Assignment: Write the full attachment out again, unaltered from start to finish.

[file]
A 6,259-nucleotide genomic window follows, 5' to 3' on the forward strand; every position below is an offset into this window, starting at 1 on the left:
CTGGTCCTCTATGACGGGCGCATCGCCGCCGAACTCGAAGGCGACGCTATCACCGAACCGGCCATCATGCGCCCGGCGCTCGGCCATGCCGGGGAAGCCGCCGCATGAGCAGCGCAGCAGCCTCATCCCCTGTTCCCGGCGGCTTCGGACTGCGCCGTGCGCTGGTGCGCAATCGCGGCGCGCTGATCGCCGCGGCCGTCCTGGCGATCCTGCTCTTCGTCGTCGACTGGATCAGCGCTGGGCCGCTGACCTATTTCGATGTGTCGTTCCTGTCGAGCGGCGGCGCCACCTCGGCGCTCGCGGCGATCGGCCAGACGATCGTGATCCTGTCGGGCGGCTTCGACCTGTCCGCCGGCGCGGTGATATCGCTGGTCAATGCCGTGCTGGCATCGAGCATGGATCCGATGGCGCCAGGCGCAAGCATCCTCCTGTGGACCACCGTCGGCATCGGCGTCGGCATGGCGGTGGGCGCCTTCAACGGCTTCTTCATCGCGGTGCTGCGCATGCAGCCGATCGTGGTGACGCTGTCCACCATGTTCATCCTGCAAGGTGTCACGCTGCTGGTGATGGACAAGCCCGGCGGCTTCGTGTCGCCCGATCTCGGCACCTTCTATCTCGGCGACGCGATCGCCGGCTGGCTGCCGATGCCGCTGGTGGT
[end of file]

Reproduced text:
A 6,259-nucleotide genomic window follows, 5' to 3' on the forward strand; every position below is an offset into this window, starting at 1 on the left:
CTGGTCCTCTATGACGGGCGCATCGCCGCCGAACTCGAAGGCGACGCTATCACCGAACCGGCCATCATGCGCCCGGCGCTCGGCCATGCCGGGGAAGCCGCCGCATGAGCAGCGCAGCAGCCTCATCCCCTGTTCCCGGCGGCTTCGGACTGCGCCGTGCGCTGGTGCGCAATCGCGGCGCGCTGATCGCCGCGGCCGTCCTGGCGATCCTGCTCTTCGTCGTCGACTGGATCAGCGCTGGGCCGCTGACCTATTTCGATGTGTCGTTCCTGTCGAGCGGCGGCGCCACCTCGGCGCTCGCGGCGATCGGCCAGACGATCGTGATCCTGTCGGGCGGCTTCGACCTGTCCGCCGGCGCGGTGATATCGCTGGTCAATGCCGTGCTGGCATCGAGCATGGATCCGATGGCGCCAGGCGCAAGCATCCTCCTGTGGACCACCGTCGGCATCGGCGTCGGCATGGCGGTGGGCGCCTTCAACGGCTTCTTCATCGCGGTGCTGCGCATGCAGCCGATCGTGGTGACGCTGTCCACCATGTTCATCCTGCAAGGTGTCACGCTGCTGGTGATGGACAAGCCCGGCGGCTTCGTGTCGCCCGATCTCGGCACCTTCTATCTCGGCGACGCGATCGCCGGCTGGCTGCCGATGCCGCTGGTGGT